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Wednesday, January 11, 2017

Crossed fingers and toes, hoping not to jinx anything...

..but I think Cathy put out the last of the fires about 30 minutes ago (our magnificent office administrator, Lori, realized that there was a course filled with students but with no professor). I spent a lot more time today working on adjunct stuff than I'd hoped--when I went in, there were a couple of small fires that needed to be put out before I could even start doing the counts of how many sections we had to offer versus how many sections were requested. Just for the record, the answer is: we had 70 unassigned sections--and requests for 138 sections. We canceled something like 48 sections. The goats really got their jollies this time around.

I did, however, get a chance to make the photocopies for the first day of class--and a tiny bit beyond, I think. My files are a mess; there are still about a dozen significant bits of work I need to do to have everything really ready for the start of the semester, and countless little gnat-type things that I have to swat so I'm not driven to distraction.

I know myself: I am not naturally very organized, so I have to impose ferocious levels of organization on myself, or I'll quickly lose track of where I am and what I'm supposed to be doing. The only frustration I had at all working with Cathy on all the scheduling stuff was that she's somewhat the same way: she kept getting distracted by X when we needed to focus exclusively on Y, and we spent a fair amount of time reminding ourselves and each other of decisions we'd made, why we'd made them, that sort of thing. But I will say that she did a remarkably good job of remaining good humored in a real trial by fire. Talk about shot out of a cannon... I have nothing to complain about, by comparison.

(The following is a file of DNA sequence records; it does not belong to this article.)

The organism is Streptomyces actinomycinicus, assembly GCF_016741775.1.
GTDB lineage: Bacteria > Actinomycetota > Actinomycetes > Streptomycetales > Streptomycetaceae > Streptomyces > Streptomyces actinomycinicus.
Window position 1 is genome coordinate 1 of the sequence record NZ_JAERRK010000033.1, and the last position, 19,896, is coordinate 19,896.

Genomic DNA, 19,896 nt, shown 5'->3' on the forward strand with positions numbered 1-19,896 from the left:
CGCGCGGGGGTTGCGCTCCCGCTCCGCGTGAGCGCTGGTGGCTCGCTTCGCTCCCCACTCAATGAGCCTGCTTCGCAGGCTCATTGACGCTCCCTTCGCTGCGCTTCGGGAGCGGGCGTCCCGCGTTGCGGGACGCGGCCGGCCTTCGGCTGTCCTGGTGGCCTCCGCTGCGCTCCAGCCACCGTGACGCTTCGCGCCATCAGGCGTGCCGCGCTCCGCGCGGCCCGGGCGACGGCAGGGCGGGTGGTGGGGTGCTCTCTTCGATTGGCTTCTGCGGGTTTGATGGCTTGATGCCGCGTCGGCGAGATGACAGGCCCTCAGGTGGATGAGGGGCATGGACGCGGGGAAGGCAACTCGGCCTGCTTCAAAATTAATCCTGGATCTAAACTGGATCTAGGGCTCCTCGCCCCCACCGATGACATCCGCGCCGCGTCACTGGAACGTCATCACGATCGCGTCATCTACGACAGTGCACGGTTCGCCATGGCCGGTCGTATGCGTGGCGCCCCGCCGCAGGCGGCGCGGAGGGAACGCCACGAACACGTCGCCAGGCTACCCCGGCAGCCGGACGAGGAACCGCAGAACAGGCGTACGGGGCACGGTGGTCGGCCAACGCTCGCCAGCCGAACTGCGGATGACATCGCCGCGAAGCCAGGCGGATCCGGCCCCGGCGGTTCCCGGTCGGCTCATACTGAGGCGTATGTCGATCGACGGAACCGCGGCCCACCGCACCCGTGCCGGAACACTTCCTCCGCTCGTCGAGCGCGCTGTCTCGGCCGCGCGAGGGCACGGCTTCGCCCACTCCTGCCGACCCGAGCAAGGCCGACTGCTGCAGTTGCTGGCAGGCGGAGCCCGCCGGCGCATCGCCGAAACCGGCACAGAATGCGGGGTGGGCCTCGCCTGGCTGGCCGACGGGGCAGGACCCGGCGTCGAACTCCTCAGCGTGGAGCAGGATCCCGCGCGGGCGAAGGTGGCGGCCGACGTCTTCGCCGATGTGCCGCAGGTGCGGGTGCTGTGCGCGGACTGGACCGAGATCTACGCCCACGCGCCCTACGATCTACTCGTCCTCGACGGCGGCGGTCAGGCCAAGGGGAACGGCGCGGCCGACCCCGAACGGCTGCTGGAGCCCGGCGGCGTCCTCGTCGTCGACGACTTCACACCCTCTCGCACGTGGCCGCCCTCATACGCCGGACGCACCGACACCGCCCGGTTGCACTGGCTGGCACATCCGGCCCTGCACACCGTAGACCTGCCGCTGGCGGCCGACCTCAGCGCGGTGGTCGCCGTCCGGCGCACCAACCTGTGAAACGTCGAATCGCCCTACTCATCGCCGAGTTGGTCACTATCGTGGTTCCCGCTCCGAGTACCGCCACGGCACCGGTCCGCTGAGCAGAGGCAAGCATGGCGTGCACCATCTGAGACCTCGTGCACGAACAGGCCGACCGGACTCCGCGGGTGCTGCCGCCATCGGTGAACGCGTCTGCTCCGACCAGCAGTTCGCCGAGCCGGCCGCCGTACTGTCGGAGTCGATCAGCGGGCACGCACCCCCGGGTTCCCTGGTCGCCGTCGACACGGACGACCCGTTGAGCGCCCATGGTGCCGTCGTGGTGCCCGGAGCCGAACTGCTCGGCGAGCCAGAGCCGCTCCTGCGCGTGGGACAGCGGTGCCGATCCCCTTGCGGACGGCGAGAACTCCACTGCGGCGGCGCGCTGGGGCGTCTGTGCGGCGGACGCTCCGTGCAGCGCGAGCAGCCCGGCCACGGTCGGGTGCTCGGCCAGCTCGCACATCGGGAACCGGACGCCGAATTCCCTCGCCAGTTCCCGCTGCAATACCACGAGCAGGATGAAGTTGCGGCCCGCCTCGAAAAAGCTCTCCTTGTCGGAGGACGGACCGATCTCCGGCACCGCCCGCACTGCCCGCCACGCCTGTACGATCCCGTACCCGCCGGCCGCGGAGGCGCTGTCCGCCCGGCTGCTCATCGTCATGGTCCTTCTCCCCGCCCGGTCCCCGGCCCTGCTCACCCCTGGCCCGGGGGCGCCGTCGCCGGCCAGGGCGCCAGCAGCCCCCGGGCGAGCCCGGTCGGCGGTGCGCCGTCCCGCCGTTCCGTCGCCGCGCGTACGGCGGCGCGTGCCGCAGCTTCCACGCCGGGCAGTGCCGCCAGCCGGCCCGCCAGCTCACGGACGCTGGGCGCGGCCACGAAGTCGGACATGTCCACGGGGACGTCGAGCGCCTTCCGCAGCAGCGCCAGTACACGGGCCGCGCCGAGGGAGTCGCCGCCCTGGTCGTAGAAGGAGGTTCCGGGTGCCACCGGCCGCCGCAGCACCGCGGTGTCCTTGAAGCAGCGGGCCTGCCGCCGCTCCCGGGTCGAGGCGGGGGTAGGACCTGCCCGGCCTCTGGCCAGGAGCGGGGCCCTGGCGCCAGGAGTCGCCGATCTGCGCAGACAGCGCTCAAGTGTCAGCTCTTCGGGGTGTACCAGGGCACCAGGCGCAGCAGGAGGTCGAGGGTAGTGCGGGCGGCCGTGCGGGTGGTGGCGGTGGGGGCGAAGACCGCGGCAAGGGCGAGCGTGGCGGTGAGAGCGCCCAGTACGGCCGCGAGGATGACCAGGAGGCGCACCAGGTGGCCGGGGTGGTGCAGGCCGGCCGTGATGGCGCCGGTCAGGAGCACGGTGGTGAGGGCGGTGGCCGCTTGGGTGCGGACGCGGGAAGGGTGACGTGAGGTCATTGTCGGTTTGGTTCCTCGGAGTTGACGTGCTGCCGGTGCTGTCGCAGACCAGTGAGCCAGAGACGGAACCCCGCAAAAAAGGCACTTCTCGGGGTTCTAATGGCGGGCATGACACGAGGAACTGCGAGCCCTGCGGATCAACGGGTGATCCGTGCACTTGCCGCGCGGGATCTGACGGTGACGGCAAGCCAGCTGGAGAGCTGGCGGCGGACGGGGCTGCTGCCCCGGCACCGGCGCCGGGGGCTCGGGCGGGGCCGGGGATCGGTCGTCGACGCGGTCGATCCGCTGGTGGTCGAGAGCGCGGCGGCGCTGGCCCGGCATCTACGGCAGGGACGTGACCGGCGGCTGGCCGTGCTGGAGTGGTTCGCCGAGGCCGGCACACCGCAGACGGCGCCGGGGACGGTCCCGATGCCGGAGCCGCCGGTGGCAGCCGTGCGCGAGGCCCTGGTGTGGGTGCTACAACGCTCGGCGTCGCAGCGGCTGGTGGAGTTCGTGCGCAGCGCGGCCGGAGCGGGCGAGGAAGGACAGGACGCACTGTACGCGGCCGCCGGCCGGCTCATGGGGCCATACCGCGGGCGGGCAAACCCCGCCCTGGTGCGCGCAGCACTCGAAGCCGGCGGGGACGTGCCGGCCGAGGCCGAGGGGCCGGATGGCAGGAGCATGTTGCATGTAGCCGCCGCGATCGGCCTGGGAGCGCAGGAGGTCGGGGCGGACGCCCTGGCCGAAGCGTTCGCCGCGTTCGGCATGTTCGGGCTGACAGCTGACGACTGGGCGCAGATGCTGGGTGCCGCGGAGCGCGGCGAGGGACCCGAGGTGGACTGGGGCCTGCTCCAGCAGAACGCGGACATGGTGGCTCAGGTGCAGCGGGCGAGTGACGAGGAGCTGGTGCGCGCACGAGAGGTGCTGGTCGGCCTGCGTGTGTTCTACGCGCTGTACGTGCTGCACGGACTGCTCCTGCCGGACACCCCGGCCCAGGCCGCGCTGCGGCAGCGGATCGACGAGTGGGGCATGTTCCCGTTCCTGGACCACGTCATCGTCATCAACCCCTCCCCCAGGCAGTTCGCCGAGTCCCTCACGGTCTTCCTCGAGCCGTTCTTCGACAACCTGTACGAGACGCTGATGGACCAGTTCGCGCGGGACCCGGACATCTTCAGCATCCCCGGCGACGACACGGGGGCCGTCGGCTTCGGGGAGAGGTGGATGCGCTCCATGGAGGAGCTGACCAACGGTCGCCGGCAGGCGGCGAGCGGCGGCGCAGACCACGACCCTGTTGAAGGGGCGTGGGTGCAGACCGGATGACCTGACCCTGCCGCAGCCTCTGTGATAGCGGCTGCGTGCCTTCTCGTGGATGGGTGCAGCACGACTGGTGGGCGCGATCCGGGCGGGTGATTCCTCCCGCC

Of course, that doesn't keep me from complaining. I said this morning that I am aware I am bitching about being gainfully employed doing something that I care deeply about and being paid well to do it. I am blessed beyond all measure and should do nothing but offer my profoundest gratitude to the universe for allowing me to have the life I have. And as soon as I start looking at all the things for which I am grateful, I feel my resentments and anxieties recede. Not disappear, mind you, but back off enough that I feel I can breathe for a moment.